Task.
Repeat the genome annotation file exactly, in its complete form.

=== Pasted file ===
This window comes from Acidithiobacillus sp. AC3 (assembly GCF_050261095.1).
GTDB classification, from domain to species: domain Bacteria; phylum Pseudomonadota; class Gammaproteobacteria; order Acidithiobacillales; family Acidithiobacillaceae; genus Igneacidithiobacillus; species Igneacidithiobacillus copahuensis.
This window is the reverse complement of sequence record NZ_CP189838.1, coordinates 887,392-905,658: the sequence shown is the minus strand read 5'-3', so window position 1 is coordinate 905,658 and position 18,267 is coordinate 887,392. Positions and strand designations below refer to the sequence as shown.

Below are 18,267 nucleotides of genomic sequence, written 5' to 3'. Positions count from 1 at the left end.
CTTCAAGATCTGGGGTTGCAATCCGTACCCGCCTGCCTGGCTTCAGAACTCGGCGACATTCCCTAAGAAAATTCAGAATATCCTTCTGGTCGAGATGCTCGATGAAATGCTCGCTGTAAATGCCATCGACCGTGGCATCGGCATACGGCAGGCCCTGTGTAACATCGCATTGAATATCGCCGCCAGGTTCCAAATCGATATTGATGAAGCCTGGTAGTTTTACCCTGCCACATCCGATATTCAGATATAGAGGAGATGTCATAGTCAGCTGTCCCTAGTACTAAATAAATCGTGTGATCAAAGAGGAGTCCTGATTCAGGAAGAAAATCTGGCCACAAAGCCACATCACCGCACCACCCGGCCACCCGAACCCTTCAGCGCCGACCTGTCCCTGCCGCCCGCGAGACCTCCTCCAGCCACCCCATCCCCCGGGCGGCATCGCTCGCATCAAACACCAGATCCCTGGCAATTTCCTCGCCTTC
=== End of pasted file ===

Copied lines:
This window comes from Acidithiobacillus sp. AC3 (assembly GCF_050261095.1).
GTDB classification, from domain to species: domain Bacteria; phylum Pseudomonadota; class Gammaproteobacteria; order Acidithiobacillales; family Acidithiobacillaceae; genus Igneacidithiobacillus; species Igneacidithiobacillus copahuensis.
This window is the reverse complement of sequence record NZ_CP189838.1, coordinates 887,392-905,658: the sequence shown is the minus strand read 5'-3', so window position 1 is coordinate 905,658 and position 18,267 is coordinate 887,392. Positions and strand designations below refer to the sequence as shown.

Below are 18,267 nucleotides of genomic sequence, written 5' to 3'. Positions count from 1 at the left end.
CTTCAAGATCTGGGGTTGCAATCCGTACCCGCCTGCCTGGCTTCAGAACTCGGCGACATTCCCTAAGAAAATTCAGAATATCCTTCTGGTCGAGATGCTCGATGAAATGCTCGCTGTAAATGCCATCGACCGTGGCATCGGCATACGGCAGGCCCTGTGTAACATCGCATTGAATATCGCCGCCAGGTTCCAAATCGATATTGATGAAGCCTGGTAGTTTTACCCTGCCACATCCGATATTCAGATATAGAGGAGATGTCATAGTCAGCTGTCCCTAGTACTAAATAAATCGTGTGATCAAAGAGGAGTCCTGATTCAGGAAGAAAATCTGGCCACAAAGCCACATCACCGCACCACCCGGCCACCCGAACCCTTCAGCGCCGACCTGTCCCTGCCGCCCGCGAGACCTCCTCCAGCCACCCCATCCCCCGGGCGGCATCGCTCGCATCAAACACCAGATCCCTGGCAATTTCCTCGCCTTC